The brewmaster’s dinners give the kitchen staff an opportunity to play because each location is too large to offer feature specials. The menu fits Craft’s vision of sustainability, featuring Oceanwise-approved seafood, Beretta Farms beef, and local produce when available.
Sometimes the ethos is driven from an individual direction. “I think I’m the best customer and I asked where would I go? I want the best beer and the best food, and I want to be comfortable,” says Eric Jordan. “Everyone has to be comfortable. I want a single woman to be able to read a book at the bar.”
This has led The John to simplify in a way that opens their doors more widely. For example, all of the beers on draught and in cans are the same price, offering real bargains to the aficionado without gouging those with simpler tastes. While the daily specials frequently feature game meats, nearly everything on the menu can be customized as vegetarian or vegan. “Each one is individual, but no matter which location, you’re still going to get that John experience.”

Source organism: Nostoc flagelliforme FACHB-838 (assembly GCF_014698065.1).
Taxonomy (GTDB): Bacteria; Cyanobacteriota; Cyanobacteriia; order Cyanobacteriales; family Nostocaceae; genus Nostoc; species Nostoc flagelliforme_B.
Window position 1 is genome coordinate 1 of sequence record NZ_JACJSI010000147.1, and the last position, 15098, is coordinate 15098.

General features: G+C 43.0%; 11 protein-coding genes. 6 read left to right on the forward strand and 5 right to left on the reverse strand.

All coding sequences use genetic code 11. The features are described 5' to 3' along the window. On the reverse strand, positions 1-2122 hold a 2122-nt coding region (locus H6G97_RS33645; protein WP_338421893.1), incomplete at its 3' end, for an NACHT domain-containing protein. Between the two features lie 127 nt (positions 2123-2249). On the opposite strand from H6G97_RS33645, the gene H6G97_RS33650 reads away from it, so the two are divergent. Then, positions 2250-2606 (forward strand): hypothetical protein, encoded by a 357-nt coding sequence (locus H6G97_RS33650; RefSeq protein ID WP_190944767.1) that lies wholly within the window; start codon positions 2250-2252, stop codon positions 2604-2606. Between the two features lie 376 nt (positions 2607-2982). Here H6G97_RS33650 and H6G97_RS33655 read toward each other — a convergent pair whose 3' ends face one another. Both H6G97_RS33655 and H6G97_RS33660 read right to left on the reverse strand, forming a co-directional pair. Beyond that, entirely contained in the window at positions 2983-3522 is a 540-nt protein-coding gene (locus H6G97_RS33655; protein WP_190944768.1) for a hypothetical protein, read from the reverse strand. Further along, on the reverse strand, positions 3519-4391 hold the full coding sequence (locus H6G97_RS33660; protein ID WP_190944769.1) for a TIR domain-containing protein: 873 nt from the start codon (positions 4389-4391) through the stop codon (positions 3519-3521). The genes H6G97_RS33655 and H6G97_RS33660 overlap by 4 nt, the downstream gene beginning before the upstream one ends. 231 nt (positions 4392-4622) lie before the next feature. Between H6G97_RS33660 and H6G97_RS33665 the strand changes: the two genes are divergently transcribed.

Negotiating with a chain may seem like a losing proposition for small brewers, but there are definitely advantages. Each Craft location collaborates on a philanthropic community brew monthly with a local brewery, and that can be useful for R&D. Blood Brothers’ Cactus Head double-dry-hopped IPA started out as one in Toronto. From a volume sales standpoint, it represents a significant expansion of what’s possible. The John chain will have 150 taps across four locations by the end of this summer.
There’s also the question of stability. In a larger company, each location of the business can help to keep new ones afloat as they get up and running and establish themselves in the neighbourhood. That stability allows growth for the chain and also for the careers of the people that work for it. Employees have the potential for career advancement at new locations, taking on more responsibility. “We’re all industry lifers. Some of us 10 or 20 years. We’re bringing in staff we know from previous jobs,” says Eric Jordan.
You’d be surprised at how many bars and restaurants have been blacklisted by craft breweries for not paying their bills. Doing business with the solid, growing operations can be a relief.
That goes for the consumer, too. It’s the confidence to walk into a bar and know that the staff will be trained, the selection of beer will be interesting, and the ambiance will be familiar. Not everything needs to be a challenge.